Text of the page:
I do realize of course that, although I think it’s unlikely, the loss may be permanent or semi-permanent. And so there, too, I am thankful that I have not completely lost these senses, because I can certainly live with things the way they are. I just might die early from eating something that’s gone rancid and I couldn’t tell. Ç’est la vie.

Update: Of course, after writing this, I did research the matter a bit, and it affirmed that I should never do that. I hadn’t considered, until now, that I am on a journey of recovery of these senses, and that possibly, months from now, I will enter a stage where I do regain my sense of smell, but everything will be distorted and unpleasant. Ugh. On a more helpful note, that Scientific American article does talk specifically about chemical sensing, which is different from sense of smell. This seems to be the essence of my loss; I could not sense the minty freshness of toothpaste at all for a few days. That is starting to come back, as well as my ability to sense hot peppers.

Victorinox Mini Champ Alox “Swiss Army” knife feature guide

I’m not really a “knife guy,” but for most of my adult life I have carried some variety of Victorinox “Swiss Army” knife around in my pocket almost everywhere I go. I just find that very often I need the blade to cut open a box, or the small scissors to cut hangnails, or the screwdriver, and having an unobtrusive object in my pocket that can handle these tasks is very convenient.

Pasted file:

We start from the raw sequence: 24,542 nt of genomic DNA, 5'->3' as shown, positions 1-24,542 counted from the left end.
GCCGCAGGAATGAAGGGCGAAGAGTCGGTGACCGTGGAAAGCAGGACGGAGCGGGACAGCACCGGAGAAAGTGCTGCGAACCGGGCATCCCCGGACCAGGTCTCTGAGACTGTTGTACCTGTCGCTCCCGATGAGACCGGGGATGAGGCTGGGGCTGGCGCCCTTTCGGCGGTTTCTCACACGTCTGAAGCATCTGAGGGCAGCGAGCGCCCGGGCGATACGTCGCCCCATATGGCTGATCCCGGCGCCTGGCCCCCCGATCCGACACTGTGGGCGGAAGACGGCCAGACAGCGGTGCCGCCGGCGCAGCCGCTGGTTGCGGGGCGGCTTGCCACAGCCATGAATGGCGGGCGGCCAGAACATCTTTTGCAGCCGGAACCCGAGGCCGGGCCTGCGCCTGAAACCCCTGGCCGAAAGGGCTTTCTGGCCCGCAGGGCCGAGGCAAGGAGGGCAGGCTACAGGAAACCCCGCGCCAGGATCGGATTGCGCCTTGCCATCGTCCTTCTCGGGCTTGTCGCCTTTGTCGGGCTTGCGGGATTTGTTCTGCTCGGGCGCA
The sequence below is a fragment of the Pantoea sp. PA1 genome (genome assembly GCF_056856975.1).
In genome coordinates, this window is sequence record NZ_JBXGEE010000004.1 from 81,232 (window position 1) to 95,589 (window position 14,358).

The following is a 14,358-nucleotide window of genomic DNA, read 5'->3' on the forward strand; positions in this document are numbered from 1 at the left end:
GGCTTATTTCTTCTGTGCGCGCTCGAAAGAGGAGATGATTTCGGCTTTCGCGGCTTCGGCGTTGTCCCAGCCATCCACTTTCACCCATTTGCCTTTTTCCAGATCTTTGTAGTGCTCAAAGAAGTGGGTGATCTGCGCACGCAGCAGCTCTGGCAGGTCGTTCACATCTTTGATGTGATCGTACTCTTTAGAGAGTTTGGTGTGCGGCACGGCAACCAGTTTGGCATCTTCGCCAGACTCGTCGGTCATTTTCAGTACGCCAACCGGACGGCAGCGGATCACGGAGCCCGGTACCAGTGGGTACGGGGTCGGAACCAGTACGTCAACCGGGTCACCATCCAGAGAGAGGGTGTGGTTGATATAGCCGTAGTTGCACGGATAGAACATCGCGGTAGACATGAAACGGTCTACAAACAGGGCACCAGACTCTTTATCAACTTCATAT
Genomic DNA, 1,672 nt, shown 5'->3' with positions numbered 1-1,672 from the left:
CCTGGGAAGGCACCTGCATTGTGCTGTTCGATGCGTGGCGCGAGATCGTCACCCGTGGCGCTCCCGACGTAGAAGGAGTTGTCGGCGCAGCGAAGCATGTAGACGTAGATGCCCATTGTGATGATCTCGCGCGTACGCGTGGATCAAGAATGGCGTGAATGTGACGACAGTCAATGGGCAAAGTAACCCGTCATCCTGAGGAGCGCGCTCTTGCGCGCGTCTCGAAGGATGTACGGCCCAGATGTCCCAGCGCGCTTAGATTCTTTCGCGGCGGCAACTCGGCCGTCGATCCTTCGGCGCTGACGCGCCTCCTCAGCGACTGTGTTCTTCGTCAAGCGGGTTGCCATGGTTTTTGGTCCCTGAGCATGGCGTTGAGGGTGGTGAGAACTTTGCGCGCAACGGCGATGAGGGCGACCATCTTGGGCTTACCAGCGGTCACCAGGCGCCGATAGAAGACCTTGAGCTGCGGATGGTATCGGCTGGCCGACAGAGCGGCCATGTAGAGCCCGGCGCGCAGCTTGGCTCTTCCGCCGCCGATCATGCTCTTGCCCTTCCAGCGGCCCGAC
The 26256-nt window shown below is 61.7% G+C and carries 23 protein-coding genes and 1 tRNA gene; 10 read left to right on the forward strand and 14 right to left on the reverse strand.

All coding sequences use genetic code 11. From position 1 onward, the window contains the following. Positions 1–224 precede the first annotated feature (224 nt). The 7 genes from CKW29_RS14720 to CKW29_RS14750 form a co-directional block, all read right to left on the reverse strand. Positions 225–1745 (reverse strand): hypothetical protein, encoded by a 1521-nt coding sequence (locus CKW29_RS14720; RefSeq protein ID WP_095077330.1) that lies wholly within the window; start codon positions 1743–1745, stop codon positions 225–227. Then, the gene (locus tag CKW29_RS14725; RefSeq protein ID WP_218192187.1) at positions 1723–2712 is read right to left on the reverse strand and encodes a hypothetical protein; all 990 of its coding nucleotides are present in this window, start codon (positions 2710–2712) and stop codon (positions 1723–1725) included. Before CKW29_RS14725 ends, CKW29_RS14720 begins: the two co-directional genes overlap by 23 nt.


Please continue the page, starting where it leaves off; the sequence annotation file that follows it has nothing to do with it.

“Unobtrusive” is key. When I’m not using it, I want to forget it’s even there. It can’t be too heavy or too big, so I really like the smallest knives they make… usually a variety of the Classic SD. But when I (once again) misplaced the latest in a string of those tiny knives, and decided I needed to buy (yet another) replacement, I splurged on the Mini Champ Alox.

Most Victorinox knives have an outer shell made of plastic, but they also make slim profile variants with this “Alox” outer shell… embossed aluminum with anodic oxidation — hence the “Alox” name. Since these are thinner, they usually lose a couple of features — typically the removable toothpick and tweezers (and in some cases, the ballpoint pen or flashlight). I owned a Classic SD Alox that I really liked, but then I realized that with the thinner shell, the Mini Champ Alox was exactly the same size as the Classic SD, but instead of three tools, it had eight. Yes, it also costs 3 times as much, but it was too intriguing not to buy.

I really do love it and would feel lost without it. But I’ve come to realize that I pretty much actually only use the three tools on one side, and almost never touch the five on the other side. In fact, I have trouble even remembering the purpose of some of those tools. So for my own future reference, I’ve checked online sources, and documented their functions in the annotated image below:

So… yeah. Some of these, I really just don’t get. I don’t know how many people use a cuticle pusher; personally it is not something I have ever used or wanted to use (in fact, pushing my cuticles back is something I find so unpleasant that it’s nearly a phobia). And yet, one entire blade of this pocket knife is apparently devoted to that sole function.